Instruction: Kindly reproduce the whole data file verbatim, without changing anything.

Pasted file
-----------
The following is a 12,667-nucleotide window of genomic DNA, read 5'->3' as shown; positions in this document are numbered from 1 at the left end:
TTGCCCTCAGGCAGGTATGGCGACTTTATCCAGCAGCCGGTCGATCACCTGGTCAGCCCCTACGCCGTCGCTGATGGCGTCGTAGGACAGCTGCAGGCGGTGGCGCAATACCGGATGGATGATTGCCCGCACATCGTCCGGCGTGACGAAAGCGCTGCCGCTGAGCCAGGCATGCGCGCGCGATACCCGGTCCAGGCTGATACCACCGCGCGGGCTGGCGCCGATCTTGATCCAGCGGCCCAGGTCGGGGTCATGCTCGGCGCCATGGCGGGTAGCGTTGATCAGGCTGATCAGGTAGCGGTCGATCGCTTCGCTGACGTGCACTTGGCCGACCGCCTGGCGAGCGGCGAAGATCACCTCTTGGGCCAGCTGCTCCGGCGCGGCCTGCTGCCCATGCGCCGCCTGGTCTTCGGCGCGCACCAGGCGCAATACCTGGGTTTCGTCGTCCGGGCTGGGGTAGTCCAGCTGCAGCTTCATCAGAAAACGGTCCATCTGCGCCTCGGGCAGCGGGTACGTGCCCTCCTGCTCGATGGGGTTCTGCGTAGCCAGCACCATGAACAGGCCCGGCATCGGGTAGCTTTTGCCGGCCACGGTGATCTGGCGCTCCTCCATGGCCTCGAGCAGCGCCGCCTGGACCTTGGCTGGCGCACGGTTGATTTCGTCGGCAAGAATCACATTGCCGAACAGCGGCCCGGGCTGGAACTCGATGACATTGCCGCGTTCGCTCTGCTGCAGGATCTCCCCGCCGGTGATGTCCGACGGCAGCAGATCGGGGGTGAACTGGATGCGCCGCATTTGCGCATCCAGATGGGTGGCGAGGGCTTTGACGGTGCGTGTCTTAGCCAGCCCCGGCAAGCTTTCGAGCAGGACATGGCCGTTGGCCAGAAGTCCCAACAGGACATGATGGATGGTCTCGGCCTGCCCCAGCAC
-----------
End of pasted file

The following is a 12,667-nucleotide window of genomic DNA, read 5'->3' as shown; positions in this document are numbered from 1 at the left end:
TTGCCCTCAGGCAGGTATGGCGACTTTATCCAGCAGCCGGTCGATCACCTGGTCAGCCCCTACGCCGTCGCTGATGGCGTCGTAGGACAGCTGCAGGCGGTGGCGCAATACCGGATGGATGATTGCCCGCACATCGTCCGGCGTGACGAAAGCGCTGCCGCTGAGCCAGGCATGCGCGCGCGATACCCGGTCCAGGCTGATACCACCGCGCGGGCTGGCGCCGATCTTGATCCAGCGGCCCAGGTCGGGGTCATGCTCGGCGCCATGGCGGGTAGCGTTGATCAGGCTGATCAGGTAGCGGTCGATCGCTTCGCTGACGTGCACTTGGCCGACCGCCTGGCGAGCGGCGAAGATCACCTCTTGGGCCAGCTGCTCCGGCGCGGCCTGCTGCCCATGCGCCGCCTGGTCTTCGGCGCGCACCAGGCGCAATACCTGGGTTTCGTCGTCCGGGCTGGGGTAGTCCAGCTGCAGCTTCATCAGAAAACGGTCCATCTGCGCCTCGGGCAGCGGGTACGTGCCCTCCTGCTCGATGGGGTTCTGCGTAGCCAGCACCATGAACAGGCCCGGCATCGGGTAGCTTTTGCCGGCCACGGTGATCTGGCGCTCCTCCATGGCCTCGAGCAGCGCCGCCTGGACCTTGGCTGGCGCACGGTTGATTTCGTCGGCAAGAATCACATTGCCGAACAGCGGCCCGGGCTGGAACTCGATGACATTGCCGCGTTCGCTCTGCTGCAGGATCTCCCCGCCGGTGATGTCCGACGGCAGCAGATCGGGGGTGAACTGGATGCGCCGCATTTGCGCATCCAGATGGGTGGCGAGGGCTTTGACGGTGCGTGTCTTAGCCAGCCCCGGCAAGCTTTCGAGCAGGACATGGCCGTTGGCCAGAAGTCCCAACAGGACATGATGGATGGTCTCGGCCTGCCCCAGCAC